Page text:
Someone said to me this week, a lesson not learned is a lesson worth repeating. I’m not sure if that’s a real quote but it makes for a great motto. Take it from a guy with a hard head—you crash into a brick wall a few hundred times, eventually it’s going to start to hurt. Of course then the question surfaces, why would you want to crash into a brick wall in the first place? Like I said, I’m a guy with a hard head.

Thankfully, I haven’t had to threaten kidnapping of Punxsutawney Phil or our beloved Canadian groundhog Wiarton Willie. Nor have I had to worry about dressing as Clint Eastwood’s Man with No Name in order to consider myself worthy of popular opinion. Although I reserve the right to change my mind on that last point. A guy has to have fun once in a while.


Do you feel that sense of wanting to be a better person during Groundhog Day?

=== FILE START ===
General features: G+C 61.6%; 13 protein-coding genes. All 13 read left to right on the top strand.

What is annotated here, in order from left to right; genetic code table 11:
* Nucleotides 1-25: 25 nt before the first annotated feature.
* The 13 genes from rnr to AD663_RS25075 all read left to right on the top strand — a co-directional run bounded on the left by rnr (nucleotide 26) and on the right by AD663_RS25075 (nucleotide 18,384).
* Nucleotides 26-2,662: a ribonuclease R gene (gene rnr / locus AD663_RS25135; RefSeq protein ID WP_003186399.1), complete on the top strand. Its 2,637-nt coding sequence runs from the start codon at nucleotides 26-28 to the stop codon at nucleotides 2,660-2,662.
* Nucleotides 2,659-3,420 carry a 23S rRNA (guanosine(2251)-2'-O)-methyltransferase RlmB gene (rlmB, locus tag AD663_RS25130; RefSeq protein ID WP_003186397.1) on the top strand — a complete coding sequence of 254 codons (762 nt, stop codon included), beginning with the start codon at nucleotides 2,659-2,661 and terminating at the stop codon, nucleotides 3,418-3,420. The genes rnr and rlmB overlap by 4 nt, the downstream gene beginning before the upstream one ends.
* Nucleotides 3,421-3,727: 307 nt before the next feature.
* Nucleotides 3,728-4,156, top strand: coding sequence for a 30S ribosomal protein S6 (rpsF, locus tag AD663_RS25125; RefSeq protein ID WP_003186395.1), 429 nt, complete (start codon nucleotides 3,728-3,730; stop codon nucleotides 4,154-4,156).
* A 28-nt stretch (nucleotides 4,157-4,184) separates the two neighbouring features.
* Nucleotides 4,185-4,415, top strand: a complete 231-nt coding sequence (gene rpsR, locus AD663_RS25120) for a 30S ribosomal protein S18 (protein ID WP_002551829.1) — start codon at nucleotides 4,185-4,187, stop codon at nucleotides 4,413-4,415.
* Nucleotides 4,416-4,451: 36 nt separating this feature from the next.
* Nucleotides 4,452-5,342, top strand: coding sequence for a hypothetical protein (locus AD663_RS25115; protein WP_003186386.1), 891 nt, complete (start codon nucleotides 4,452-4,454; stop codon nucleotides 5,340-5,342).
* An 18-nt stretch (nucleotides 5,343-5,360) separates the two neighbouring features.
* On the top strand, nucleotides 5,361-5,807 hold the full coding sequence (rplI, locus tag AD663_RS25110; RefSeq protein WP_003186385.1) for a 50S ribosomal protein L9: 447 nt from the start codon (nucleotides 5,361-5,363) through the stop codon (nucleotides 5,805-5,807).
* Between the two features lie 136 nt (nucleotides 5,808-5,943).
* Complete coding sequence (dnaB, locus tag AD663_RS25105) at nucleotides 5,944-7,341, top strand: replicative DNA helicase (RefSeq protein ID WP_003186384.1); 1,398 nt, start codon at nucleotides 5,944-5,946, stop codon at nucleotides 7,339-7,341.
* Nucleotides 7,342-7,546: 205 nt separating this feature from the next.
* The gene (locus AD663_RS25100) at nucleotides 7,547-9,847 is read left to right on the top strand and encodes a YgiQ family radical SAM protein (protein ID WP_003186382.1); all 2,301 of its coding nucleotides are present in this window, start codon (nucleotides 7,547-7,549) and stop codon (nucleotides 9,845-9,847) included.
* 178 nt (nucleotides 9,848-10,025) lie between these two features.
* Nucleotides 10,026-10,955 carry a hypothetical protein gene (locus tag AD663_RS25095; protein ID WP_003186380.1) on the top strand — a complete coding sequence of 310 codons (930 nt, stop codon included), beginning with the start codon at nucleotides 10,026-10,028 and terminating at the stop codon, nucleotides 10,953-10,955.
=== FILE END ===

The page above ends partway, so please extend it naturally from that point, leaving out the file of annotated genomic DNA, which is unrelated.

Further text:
Posted in Women Who Wow Wednesday


In the early part of the year when I first began my Women Who Wow Wednesday feature, I concentrated my efforts on kick-ass women. If you ever wondered about Ellen Ripley, Hit-Girl, The Bride and Mathilda, they’re all there waiting for your craving eyes. As the months went on, however, I noticed a subtle change. Rather than focus only on women who physically can beat the willies out of their enemies, I’ve also chosen to write about women who are kick-ass in heart, style and grace. Take a look at my posts for Debra Barone, Adrian, Rose, and Scarlett O’Hara.

Scarlett Johansson as Charlotte
Scarlett Johansson as Charlotte

Enter Charlotte (Scarlett Johansson), who I’m sure doesn’t even have a last name in the movie Lost in Translation. At least I didn’t catch one, I’m sure of it. She’s stuck in a hotel room in the Park Hyatt in Shinjuku, Tokyo while her photographer husband is on assignment shooting who knows what. She passes the time staring blankly out her 56th floor window to the Japanese skyline. There’s a lot to see when you’re lonely.